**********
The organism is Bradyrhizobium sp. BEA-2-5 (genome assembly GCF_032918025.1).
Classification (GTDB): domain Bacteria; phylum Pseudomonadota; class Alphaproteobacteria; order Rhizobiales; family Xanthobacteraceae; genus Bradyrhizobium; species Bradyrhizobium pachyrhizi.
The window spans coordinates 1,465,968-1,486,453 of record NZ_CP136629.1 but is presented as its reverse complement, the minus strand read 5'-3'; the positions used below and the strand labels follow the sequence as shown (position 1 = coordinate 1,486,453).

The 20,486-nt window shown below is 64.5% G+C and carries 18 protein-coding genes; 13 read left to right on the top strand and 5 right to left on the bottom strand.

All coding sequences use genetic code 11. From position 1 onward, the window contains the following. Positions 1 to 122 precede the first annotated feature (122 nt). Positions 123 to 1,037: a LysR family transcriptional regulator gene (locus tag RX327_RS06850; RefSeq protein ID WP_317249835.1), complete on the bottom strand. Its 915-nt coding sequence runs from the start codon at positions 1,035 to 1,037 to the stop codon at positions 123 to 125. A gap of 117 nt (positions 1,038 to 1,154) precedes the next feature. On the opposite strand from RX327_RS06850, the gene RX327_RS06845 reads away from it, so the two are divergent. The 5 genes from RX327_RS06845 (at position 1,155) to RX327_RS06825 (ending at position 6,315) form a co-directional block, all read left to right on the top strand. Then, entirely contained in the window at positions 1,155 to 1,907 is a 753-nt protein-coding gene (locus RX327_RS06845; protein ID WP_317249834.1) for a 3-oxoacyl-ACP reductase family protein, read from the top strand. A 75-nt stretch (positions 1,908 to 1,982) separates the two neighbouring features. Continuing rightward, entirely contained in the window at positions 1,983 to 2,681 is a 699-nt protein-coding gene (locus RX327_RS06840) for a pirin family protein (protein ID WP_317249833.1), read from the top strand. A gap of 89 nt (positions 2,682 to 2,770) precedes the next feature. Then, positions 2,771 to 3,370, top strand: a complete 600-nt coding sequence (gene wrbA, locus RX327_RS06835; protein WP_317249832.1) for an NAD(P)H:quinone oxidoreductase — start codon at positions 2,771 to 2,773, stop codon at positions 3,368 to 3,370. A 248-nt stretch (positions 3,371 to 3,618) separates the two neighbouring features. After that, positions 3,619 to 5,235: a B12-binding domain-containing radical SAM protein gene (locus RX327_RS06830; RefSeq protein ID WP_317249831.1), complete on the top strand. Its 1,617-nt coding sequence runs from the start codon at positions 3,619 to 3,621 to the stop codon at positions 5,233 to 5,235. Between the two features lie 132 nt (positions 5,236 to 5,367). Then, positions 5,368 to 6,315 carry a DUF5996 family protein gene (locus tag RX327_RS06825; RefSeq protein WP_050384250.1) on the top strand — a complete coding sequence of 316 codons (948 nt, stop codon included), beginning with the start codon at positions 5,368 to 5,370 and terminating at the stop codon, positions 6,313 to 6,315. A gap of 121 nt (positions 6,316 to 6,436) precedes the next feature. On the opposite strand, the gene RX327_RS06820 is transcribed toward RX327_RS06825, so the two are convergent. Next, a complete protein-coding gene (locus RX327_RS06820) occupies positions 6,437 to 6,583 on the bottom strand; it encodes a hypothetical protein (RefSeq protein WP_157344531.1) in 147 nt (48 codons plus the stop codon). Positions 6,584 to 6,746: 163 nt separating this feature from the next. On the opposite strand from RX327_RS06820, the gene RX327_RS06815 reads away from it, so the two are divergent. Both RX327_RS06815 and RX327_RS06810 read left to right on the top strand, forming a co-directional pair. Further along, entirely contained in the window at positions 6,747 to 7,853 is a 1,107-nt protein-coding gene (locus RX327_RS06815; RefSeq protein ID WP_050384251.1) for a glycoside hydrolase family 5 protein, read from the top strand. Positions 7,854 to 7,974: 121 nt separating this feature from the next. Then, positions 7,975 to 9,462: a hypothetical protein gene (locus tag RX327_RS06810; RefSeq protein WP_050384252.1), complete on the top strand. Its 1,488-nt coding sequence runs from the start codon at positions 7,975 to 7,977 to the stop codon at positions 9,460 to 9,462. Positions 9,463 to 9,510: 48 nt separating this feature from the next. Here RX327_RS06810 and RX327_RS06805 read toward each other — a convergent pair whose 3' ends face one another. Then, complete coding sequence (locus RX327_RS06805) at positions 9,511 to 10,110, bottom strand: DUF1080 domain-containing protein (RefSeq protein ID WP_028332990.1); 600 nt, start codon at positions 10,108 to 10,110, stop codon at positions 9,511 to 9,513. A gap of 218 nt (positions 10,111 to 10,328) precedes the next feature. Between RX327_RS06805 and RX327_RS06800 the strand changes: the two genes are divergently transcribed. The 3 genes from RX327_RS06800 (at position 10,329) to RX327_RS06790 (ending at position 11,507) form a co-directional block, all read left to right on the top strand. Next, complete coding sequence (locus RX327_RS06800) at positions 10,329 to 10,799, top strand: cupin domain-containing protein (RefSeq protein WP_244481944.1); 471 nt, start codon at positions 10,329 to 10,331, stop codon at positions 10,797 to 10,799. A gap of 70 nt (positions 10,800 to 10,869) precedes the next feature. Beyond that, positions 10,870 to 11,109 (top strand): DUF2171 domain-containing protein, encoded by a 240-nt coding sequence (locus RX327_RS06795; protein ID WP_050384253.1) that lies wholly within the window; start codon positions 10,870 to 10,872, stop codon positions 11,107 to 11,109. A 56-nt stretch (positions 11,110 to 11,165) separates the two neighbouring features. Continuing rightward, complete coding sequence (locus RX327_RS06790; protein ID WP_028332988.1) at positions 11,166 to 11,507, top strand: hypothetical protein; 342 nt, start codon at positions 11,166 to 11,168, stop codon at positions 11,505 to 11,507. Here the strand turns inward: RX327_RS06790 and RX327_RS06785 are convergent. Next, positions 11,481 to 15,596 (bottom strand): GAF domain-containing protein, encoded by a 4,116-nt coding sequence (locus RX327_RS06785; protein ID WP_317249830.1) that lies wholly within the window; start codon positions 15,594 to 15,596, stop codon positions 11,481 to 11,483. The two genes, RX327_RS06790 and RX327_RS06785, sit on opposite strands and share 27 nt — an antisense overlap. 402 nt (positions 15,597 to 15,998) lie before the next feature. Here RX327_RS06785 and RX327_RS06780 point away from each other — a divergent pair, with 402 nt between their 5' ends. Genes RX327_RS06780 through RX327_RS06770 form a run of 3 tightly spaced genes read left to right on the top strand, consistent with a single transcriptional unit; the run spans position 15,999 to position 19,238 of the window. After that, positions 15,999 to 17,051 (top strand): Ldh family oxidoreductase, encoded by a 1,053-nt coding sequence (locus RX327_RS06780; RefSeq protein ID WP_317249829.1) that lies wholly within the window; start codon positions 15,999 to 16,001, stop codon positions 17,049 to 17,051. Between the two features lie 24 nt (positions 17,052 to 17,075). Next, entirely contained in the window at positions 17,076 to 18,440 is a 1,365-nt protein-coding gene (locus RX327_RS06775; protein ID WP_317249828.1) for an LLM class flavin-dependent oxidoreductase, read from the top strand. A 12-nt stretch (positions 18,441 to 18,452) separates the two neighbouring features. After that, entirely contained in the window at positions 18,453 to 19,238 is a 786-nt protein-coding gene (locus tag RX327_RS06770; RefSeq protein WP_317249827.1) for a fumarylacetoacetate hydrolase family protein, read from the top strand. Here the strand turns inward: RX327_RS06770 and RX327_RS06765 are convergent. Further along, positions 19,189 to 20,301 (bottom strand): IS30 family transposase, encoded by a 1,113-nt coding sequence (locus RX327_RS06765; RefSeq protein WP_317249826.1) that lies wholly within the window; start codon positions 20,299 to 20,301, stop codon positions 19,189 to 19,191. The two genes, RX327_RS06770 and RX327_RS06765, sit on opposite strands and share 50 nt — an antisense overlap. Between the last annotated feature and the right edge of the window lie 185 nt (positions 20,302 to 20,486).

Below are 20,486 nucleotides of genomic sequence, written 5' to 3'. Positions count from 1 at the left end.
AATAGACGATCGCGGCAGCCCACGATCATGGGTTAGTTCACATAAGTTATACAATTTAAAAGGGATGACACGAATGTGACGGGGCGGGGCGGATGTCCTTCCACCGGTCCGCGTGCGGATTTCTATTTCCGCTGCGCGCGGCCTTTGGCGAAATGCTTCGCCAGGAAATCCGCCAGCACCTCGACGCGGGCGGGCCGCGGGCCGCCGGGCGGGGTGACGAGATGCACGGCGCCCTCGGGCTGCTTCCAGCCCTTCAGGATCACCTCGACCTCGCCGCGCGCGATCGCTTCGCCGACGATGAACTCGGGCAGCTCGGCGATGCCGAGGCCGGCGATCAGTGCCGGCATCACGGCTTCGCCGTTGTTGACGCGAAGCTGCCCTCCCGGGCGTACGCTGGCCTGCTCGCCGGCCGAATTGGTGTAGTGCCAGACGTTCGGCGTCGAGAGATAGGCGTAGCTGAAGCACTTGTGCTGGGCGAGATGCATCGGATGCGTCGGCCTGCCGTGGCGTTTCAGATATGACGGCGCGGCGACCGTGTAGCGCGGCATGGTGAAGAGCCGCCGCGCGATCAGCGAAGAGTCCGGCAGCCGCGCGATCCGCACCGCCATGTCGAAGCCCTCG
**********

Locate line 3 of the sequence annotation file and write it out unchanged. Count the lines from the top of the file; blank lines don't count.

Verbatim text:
The window spans coordinates 1,465,968-1,486,453 of record NZ_CP136629.1 but is presented as its reverse complement, the minus strand read 5'-3'; the positions used below and the strand labels follow the sequence as shown (position 1 = coordinate 1,486,453).